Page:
BOSTON, MASSACHUSETTS — A federal district court judge in Massachusetts has upheld a $24 million jury award for a former employee who sued her employer for retaliation and discrimination based on her social anxiety disorder. The employer, PPD Development, had requested the court to set aside or reduce the award, arguing that it was excessive and unsupported. However, U.S. District Judge Leo T. Sorokin rejected these requests and affirmed the jury’s verdict.
In 2015, Lisa Menninger was hired as the executive director of the central labs at PPD, a clinical testing firm. She began working remotely from Massachusetts in 2017 and was terminated in February 2019. Menninger claimed that her termination was due to her social anxiety disorder, and she filed a lawsuit in 2019. She alleged that PPD unlawfully discriminated against her, failed to reasonably accommodate her disability, and eventually fired her.
PPD denied all allegations and argued that it had made efforts to accommodate Menninger’s disability. The case went to trial, and in March 2022, a federal jury found PPD in violation of disability laws at both the federal and state level. The jury concluded that PPD had failed to provide reasonable accommodation and had unlawfully discriminated and retaliated against Menninger.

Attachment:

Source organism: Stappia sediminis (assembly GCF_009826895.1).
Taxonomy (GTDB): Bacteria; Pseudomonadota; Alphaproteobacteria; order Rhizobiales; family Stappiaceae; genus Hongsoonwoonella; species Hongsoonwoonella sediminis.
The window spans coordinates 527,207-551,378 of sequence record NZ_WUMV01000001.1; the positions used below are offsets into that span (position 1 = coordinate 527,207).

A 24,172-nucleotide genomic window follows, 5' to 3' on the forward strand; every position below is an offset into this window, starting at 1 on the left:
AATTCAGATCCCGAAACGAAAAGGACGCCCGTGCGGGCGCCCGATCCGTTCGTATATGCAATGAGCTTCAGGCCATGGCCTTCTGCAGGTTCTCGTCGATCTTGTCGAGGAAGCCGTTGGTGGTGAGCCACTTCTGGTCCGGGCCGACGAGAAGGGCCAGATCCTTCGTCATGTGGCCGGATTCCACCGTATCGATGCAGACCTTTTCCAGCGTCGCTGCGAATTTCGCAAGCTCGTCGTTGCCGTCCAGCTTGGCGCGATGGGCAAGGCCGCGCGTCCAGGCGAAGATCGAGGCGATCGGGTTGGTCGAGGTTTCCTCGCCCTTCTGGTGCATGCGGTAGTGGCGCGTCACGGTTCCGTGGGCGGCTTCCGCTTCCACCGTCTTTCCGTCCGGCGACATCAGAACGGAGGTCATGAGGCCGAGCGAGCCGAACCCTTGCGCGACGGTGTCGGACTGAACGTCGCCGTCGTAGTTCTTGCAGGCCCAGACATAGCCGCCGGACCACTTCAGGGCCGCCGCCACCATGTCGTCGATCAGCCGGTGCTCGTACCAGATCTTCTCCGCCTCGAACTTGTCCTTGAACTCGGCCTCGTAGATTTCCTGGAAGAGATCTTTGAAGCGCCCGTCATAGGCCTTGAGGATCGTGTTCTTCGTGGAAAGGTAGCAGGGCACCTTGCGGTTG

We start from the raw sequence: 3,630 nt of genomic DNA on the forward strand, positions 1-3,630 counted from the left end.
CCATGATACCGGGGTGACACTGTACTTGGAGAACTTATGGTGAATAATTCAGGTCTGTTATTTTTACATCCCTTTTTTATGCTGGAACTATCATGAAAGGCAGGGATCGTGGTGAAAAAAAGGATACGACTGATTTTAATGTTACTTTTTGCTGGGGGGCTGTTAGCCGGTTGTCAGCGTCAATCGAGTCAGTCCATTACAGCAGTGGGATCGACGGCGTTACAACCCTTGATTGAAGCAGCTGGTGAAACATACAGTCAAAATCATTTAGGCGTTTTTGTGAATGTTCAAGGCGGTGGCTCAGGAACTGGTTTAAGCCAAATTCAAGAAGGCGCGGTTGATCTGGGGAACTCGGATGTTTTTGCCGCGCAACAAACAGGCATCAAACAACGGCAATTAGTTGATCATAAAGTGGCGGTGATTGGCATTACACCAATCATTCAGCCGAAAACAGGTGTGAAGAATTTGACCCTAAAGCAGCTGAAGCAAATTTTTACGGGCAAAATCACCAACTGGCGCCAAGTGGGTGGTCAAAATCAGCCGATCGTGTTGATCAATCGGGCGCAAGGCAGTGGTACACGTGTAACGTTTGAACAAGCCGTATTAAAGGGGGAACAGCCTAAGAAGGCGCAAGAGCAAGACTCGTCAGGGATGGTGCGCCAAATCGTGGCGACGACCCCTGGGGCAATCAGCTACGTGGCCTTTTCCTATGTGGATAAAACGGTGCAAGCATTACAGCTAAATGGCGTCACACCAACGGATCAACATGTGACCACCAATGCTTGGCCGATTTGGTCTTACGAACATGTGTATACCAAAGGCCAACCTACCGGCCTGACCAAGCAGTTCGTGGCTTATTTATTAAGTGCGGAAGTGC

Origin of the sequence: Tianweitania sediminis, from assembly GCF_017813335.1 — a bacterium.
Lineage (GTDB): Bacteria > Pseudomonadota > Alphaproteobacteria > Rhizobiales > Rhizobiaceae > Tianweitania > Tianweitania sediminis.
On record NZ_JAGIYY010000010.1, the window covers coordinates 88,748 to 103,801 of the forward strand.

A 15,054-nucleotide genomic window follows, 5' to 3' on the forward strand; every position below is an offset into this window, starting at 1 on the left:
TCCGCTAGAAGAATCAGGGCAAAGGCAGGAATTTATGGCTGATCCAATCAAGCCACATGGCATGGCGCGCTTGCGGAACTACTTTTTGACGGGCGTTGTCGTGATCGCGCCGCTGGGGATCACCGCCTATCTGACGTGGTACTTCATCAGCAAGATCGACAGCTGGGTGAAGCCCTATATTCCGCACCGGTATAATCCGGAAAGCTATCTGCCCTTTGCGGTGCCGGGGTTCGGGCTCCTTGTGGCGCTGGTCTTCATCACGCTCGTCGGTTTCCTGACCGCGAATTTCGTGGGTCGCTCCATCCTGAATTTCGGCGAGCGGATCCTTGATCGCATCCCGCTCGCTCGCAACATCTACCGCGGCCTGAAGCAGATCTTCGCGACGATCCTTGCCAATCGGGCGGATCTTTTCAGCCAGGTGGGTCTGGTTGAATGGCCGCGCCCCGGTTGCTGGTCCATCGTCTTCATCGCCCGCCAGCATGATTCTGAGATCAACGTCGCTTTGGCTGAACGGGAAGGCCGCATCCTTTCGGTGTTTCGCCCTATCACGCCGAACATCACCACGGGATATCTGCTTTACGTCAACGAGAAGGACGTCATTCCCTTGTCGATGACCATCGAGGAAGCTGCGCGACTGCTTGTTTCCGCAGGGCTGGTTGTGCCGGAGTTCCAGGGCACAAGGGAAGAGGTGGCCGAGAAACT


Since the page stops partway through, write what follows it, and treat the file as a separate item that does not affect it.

Following the jury’s verdict, Judge Sorokin entered final judgment in favor of Menninger and against PPD. The judgment included a $24 million award, consisting of back pay, front pay, emotional distress damages, and punitive damages. Sorokin defended the jury’s findings and conclusions, stating that they were supported by the evidence presented during the trial.
PPD plans to appeal the ruling to the First Circuit Court of Appeals, according to Thermo Fisher Scientific, which acquired PPD in 2021.
Judge Sorokin concluded his ruling by emphasizing the jury’s determination that PPD’s conduct was an organized effort that knowingly violated the law and caused substantial harm to Menninger. He defended the size of the award, referring to the harm inflicted on Menninger. The judge found no grounds for a new trial or suspicion of a biased jury.
In his ruling, Judge Sorokin highlighted Menninger’s effectiveness as a witness and criticized PPD’s attempt to undermine the verdict with flawed legal arguments.
In conclusion, a federal district court in Massachusetts has upheld a $24 million jury award in a retaliation and discrimination case brought by a former employee with social anxiety disorder. The court rejected the employer’s request to set aside or reduce the award and defended the jury’s findings and conclusions. PPD plans to appeal the ruling.